Comasco E, Vumma R, Toffoletto S, Johansson J, Flyckt L, Lewander T, Oreland L, Bjerkenstedt L, Andreou D, Söderman E, Terenius L, Agartz I, Jönsson EG, Venizelos N
Neuropsychobiology 74 (2) 96-103 [2017-02-11; online 2017-02-11]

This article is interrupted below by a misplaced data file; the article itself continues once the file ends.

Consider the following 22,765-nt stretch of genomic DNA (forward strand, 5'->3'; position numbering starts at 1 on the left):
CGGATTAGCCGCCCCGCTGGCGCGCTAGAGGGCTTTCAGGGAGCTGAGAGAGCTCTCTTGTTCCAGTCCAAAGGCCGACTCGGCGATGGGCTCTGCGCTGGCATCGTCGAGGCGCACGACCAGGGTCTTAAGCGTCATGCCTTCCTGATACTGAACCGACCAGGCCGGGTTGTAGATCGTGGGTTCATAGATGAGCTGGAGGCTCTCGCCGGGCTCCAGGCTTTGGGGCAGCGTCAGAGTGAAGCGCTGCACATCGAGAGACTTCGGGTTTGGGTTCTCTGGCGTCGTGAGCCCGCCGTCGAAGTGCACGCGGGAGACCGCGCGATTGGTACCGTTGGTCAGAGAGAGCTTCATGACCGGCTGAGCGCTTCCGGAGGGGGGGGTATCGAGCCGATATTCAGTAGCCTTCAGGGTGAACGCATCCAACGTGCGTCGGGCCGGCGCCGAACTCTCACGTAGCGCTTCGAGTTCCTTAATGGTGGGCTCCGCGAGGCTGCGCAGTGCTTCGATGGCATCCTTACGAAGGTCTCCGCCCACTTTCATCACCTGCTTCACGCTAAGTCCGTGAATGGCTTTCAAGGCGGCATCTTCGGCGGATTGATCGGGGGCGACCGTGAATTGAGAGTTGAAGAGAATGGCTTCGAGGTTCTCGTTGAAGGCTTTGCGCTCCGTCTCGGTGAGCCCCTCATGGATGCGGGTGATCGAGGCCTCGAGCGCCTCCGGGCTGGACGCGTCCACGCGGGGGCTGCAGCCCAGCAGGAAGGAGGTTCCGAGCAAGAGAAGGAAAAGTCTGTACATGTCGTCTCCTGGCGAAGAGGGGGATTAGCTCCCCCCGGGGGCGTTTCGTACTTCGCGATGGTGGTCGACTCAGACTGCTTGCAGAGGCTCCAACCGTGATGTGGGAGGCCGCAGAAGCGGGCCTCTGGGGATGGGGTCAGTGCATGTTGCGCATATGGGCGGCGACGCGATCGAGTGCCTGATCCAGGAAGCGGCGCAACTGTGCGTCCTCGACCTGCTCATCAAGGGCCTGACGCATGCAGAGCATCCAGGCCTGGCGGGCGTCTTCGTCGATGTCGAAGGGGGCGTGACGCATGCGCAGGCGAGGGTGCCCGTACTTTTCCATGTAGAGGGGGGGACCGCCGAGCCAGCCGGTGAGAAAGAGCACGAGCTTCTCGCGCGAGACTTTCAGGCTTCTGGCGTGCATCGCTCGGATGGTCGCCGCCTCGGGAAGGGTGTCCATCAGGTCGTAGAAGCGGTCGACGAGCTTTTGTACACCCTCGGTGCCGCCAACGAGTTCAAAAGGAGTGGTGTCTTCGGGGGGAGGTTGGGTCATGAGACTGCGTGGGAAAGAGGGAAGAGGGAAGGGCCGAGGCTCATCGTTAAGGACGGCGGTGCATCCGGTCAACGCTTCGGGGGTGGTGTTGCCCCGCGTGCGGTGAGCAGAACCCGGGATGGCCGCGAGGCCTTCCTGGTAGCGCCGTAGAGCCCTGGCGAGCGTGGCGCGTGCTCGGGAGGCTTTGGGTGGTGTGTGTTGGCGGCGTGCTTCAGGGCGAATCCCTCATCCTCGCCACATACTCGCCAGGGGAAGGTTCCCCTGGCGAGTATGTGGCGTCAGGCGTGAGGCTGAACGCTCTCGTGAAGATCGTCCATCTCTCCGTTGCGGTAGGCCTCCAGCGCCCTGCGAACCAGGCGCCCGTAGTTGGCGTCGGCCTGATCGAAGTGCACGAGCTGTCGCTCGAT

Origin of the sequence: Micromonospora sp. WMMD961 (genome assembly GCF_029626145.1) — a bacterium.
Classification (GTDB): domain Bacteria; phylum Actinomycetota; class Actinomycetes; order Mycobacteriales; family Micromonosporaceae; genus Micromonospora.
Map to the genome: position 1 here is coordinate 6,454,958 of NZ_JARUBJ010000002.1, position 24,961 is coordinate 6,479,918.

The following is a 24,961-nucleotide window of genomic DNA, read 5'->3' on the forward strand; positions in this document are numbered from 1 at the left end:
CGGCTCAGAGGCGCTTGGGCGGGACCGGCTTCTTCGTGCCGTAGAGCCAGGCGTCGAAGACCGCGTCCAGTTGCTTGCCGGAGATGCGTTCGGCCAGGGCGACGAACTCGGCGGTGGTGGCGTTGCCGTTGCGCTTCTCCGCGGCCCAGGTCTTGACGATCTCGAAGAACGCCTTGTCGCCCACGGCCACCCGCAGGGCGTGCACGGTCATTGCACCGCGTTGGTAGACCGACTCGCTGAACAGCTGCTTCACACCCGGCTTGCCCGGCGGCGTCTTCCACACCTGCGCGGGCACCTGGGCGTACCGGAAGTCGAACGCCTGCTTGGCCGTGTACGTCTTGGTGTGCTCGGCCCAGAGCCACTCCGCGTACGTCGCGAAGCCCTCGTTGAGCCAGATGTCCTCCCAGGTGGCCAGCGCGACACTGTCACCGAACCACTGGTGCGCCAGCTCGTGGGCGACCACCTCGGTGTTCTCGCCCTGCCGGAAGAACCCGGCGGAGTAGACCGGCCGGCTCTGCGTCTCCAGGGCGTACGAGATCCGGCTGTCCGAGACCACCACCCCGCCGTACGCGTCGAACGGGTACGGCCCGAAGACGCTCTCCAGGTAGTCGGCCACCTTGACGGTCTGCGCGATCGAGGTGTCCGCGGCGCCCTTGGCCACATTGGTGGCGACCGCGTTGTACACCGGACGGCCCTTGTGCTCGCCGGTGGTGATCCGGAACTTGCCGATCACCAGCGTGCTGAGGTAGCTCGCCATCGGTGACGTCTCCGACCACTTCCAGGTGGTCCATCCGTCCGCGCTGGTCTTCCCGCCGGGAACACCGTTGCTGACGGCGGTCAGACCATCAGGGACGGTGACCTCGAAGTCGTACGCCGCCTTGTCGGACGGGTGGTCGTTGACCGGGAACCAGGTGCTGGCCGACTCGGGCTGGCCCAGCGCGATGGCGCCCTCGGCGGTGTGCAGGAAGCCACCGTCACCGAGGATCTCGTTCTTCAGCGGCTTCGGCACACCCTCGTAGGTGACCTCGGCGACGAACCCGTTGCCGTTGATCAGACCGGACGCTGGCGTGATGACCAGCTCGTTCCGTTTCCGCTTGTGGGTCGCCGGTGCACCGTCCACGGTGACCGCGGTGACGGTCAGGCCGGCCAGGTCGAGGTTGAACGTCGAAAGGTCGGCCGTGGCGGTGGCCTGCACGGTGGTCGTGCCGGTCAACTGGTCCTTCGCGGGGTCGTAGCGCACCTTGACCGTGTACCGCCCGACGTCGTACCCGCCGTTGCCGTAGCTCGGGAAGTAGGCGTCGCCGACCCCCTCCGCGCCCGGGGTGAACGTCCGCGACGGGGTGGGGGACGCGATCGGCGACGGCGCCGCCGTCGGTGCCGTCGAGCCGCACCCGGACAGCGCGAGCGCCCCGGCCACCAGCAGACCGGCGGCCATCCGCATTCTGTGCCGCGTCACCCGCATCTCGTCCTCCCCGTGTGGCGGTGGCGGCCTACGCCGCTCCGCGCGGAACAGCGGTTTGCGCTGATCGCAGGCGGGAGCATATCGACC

Schizophrenia involves neural catecholaminergic dysregulation. Tyrosine is the precursor of catecholamines, and its major transporter, according to studies on fibroblasts, in the brain is the L-type amino acid transporter 1 (LAT1). The present study assessed haplotype tag single-nucleotide polymorphisms (SNPs) of the SLC7A5/LAT1 gene in 315 patients with psychosis within the schizophrenia spectrum and 233 healthy controls to investigate genetic vulnerability to the disorder as well as genetic relationships to homovanillic acid (HVA) and 3-methoxy-4-hydroxyphenylglycol (MHPG), the major catecholamine metabolites in the cerebrospinal fluid (CSF). Moreover, the involvement of the different isoforms of the system L in tyrosine uptake and LAT1 tyrosine kinetics were studied in fibroblast cell lines of 10 patients with schizophrenia and 10 healthy controls. The results provide suggestive evidence of individual vulnerability to schizophrenia related to the LAT1 SNP rs9936204 genotype. A number of SNPs were nominally associated with CSF HVA and MHPG concentrations but did not survive correction for multiple testing. The LAT1 isoform was confirmed as the major tyrosine transporter in patients with schizophrenia. However, the kinetic parameters (maximal transport capacity, affinity of the binding sites, and diffusion constant of tyrosine transport through the LAT1 isoform) did not differ between patients with schizophrenia and controls. The present genetic findings call for independent replication in larger samples, while the functional study seems to exclude a role of LAT1 in the aberrant transport of tyrosine in fibroblasts of patients with schizophrenia.